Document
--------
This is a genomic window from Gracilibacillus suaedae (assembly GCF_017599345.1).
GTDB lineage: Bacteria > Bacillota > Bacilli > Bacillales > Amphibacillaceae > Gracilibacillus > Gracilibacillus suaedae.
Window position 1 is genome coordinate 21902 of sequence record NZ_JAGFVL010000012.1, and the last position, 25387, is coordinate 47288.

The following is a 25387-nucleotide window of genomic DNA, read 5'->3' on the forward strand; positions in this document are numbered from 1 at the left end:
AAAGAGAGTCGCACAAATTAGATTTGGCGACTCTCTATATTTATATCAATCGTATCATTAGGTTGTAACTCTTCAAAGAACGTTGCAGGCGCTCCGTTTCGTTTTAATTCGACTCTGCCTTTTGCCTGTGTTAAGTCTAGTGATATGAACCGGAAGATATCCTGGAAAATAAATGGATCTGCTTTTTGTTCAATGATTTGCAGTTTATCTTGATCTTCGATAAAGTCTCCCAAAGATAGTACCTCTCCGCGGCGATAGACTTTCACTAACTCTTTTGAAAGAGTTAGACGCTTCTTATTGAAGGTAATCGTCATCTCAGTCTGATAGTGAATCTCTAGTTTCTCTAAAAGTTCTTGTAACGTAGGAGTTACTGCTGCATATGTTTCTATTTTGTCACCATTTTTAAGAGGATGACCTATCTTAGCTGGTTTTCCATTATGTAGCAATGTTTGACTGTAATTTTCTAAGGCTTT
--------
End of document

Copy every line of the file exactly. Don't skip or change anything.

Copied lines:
This is a genomic window from Gracilibacillus suaedae (assembly GCF_017599345.1).
GTDB lineage: Bacteria > Bacillota > Bacilli > Bacillales > Amphibacillaceae > Gracilibacillus > Gracilibacillus suaedae.
Window position 1 is genome coordinate 21902 of sequence record NZ_JAGFVL010000012.1, and the last position, 25387, is coordinate 47288.

The following is a 25387-nucleotide window of genomic DNA, read 5'->3' on the forward strand; positions in this document are numbered from 1 at the left end:
AAAGAGAGTCGCACAAATTAGATTTGGCGACTCTCTATATTTATATCAATCGTATCATTAGGTTGTAACTCTTCAAAGAACGTTGCAGGCGCTCCGTTTCGTTTTAATTCGACTCTGCCTTTTGCCTGTGTTAAGTCTAGTGATATGAACCGGAAGATATCCTGGAAAATAAATGGATCTGCTTTTTGTTCAATGATTTGCAGTTTATCTTGATCTTCGATAAAGTCTCCCAAAGATAGTACCTCTCCGCGGCGATAGACTTTCACTAACTCTTTTGAAAGAGTTAGACGCTTCTTATTGAAGGTAATCGTCATCTCAGTCTGATAGTGAATCTCTAGTTTCTCTAAAAGTTCTTGTAACGTAGGAGTTACTGCTGCATATGTTTCTATTTTGTCACCATTTTTAAGAGGATGACCTATCTTAGCTGGTTTTCCATTATGTAGCAATGTTTGACTGTAATTTTCTAAGGCTTT